Her Majesty’s Revenue and Customs (HMRC) have released guidelines that outline the various ways individuals and organisations will be supported in light of IR35 changes. 

Changes to the off-payroll working rules are due to come into force on 6th April 2021, having been delayed a year due to the impact of COVID-19.

Currently, IR35 applies if a worker or contractor provides their services to a client through an intermediary.

However, incoming changes mean that the responsibility for determining whether the rules apply will shift from the contractor’s personal service company, to the client organisation engaging them.

This means that medium and large-sized private and voluntary sector organisations, in addition to public sector organisations, will be expected to assess the contractor’s employment status for tax purposes.

Building on previous guidance issued last year, HMRC have stated they will take a ‘light touch’ approach to penalties.

This means customers will not be expected to pay penalties for inaccuracies in the first year after the changes are made unless there is evidence of deliberate non-compliance.

HMRC has further stated that, if a mistake is made, they will support the client organisation in understanding how to apply the off-payroll working rules correctly. It has also said it will encourage the client to “self-correct errors” before intervening further.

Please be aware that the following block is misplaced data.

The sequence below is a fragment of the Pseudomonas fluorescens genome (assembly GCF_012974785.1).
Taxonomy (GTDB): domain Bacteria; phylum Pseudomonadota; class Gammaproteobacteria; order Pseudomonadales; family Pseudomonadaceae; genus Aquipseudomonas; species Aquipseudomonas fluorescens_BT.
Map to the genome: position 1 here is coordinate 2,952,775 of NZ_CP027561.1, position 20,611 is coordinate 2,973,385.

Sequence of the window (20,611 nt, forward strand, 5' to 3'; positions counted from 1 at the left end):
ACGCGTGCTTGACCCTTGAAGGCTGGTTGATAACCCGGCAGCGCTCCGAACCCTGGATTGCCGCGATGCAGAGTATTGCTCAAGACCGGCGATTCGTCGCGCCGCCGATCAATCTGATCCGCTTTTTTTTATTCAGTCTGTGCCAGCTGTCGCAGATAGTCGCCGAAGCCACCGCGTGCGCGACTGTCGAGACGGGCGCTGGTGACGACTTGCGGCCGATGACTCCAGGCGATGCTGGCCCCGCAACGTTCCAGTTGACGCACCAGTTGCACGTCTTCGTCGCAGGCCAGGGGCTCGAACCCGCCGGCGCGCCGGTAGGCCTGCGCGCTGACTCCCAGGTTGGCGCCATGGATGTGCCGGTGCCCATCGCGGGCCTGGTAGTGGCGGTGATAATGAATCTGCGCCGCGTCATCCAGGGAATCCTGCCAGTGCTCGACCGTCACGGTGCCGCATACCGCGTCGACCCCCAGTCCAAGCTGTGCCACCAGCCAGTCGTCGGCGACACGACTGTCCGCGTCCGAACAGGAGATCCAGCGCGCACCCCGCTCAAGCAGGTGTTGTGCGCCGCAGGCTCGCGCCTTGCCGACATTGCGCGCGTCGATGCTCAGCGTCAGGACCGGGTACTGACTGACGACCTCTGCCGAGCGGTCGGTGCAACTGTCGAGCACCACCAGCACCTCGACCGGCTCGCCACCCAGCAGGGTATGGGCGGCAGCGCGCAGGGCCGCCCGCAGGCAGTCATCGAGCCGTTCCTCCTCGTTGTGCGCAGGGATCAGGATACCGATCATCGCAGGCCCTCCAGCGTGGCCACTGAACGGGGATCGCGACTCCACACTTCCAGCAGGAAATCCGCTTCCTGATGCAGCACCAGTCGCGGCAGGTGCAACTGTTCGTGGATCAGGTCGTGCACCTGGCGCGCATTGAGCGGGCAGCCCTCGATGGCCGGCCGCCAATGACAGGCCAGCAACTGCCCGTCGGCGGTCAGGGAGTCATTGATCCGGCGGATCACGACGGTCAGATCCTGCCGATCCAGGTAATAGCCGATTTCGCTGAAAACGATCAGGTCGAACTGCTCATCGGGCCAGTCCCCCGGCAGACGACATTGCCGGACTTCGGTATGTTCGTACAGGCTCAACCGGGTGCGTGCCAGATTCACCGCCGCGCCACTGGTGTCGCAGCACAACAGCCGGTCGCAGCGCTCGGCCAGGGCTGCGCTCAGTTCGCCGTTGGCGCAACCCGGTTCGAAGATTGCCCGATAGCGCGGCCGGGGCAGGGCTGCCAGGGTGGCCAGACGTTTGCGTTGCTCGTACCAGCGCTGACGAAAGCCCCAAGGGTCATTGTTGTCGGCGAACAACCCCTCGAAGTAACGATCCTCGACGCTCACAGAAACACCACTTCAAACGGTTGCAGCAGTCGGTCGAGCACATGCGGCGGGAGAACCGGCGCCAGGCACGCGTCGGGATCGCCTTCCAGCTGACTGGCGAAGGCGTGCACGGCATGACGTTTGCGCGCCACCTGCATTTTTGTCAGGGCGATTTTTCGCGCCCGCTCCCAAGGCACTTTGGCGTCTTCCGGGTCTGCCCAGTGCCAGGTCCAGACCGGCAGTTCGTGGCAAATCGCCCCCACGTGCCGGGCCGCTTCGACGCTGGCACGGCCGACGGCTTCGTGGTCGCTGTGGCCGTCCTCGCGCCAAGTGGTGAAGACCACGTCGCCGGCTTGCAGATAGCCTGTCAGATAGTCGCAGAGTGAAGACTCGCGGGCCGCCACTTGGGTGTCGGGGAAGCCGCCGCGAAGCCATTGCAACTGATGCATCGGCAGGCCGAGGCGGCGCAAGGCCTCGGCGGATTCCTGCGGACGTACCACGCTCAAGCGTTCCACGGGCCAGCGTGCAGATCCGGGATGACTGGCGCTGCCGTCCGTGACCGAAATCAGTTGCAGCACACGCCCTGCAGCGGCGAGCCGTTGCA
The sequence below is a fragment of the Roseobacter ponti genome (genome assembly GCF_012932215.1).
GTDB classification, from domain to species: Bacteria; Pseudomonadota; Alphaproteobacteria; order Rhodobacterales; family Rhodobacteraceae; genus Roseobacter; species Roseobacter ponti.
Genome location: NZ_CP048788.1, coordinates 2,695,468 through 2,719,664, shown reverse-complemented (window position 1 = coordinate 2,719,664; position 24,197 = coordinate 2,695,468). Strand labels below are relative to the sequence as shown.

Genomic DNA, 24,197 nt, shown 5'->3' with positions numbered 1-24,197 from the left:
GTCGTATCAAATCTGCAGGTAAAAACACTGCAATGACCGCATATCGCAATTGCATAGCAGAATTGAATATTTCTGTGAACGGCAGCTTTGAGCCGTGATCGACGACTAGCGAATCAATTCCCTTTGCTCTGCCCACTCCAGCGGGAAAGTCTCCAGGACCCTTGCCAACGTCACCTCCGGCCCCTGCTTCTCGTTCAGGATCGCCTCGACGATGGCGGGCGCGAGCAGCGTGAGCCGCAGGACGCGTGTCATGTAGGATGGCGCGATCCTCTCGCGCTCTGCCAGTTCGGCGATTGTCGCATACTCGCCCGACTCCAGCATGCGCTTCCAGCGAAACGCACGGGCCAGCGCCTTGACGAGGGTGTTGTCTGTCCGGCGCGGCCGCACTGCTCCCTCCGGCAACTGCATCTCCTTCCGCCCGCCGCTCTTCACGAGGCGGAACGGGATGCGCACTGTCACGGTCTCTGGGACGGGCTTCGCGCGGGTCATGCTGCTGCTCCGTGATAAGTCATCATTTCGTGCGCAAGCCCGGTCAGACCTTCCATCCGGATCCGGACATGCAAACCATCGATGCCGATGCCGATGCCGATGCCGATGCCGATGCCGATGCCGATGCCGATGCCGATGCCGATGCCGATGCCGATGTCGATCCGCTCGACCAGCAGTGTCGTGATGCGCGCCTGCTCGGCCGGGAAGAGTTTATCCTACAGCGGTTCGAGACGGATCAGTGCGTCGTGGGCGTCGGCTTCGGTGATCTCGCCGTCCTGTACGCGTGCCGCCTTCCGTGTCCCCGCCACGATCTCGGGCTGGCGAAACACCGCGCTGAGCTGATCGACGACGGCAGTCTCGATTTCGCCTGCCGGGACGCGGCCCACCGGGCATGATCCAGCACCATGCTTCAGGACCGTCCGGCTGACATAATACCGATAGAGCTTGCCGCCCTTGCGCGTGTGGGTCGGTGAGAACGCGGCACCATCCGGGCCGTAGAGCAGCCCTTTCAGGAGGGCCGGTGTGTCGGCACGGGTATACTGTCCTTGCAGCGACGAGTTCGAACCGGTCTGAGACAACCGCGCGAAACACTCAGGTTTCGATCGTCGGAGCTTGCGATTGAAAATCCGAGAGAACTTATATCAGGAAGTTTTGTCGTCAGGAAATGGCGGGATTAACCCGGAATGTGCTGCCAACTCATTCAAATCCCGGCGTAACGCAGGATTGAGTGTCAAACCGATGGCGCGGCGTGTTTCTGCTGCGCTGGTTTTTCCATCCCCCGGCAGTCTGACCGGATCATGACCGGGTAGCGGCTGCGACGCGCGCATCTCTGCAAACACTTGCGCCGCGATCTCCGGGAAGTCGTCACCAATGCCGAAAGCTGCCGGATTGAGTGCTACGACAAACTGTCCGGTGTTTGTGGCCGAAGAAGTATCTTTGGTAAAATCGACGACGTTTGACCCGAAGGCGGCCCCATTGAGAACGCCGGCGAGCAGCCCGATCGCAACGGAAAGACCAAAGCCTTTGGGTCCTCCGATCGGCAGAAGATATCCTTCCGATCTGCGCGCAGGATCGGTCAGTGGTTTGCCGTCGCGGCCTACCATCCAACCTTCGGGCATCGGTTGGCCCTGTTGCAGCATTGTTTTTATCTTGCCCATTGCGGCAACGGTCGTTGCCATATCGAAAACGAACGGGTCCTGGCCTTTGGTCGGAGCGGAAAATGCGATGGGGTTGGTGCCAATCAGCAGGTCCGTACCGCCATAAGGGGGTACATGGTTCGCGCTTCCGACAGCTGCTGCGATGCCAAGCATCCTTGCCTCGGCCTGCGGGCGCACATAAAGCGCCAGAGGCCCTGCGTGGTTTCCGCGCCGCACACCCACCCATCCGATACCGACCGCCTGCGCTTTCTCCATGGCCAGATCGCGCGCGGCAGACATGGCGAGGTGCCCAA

HMRC have also said that they will undertake robust risk assessment activity in order to  identify and target the areas where customers are most likely to apply the off-payroll working rules incorrectly.

They have also pledged to challenge customers who are deliberately non-compliant and remind organisations that they have the power to publish details of deliberate defaulters to encourage them to put their tax affairs in order.

Recent research showed that, as of January 2021, over half of contractors (57 per cent)  stated that they have not yet heard from their end client regarding this reform. In addition to this, over four in five have not received a Status Determination Statement (SDS), outlining their perceived IR35 position.

Almost three-quarters of respondents stated that changes to the off-payroll working rules would be the biggest barrier to engaging contractors.





Monica Sharma is an English Literature graduate from the University of Warwick. As Editor for HRreview, her particular interests in HR include issues concerning diversity, employment law and wellbeing in the workplace. Alongside this, she has written for student publications in both England and Canada. Monica has also presented her academic work concerning the relationship between legal systems, sexual harassment and racism at a university conference at the University of Western Ontario, Canada.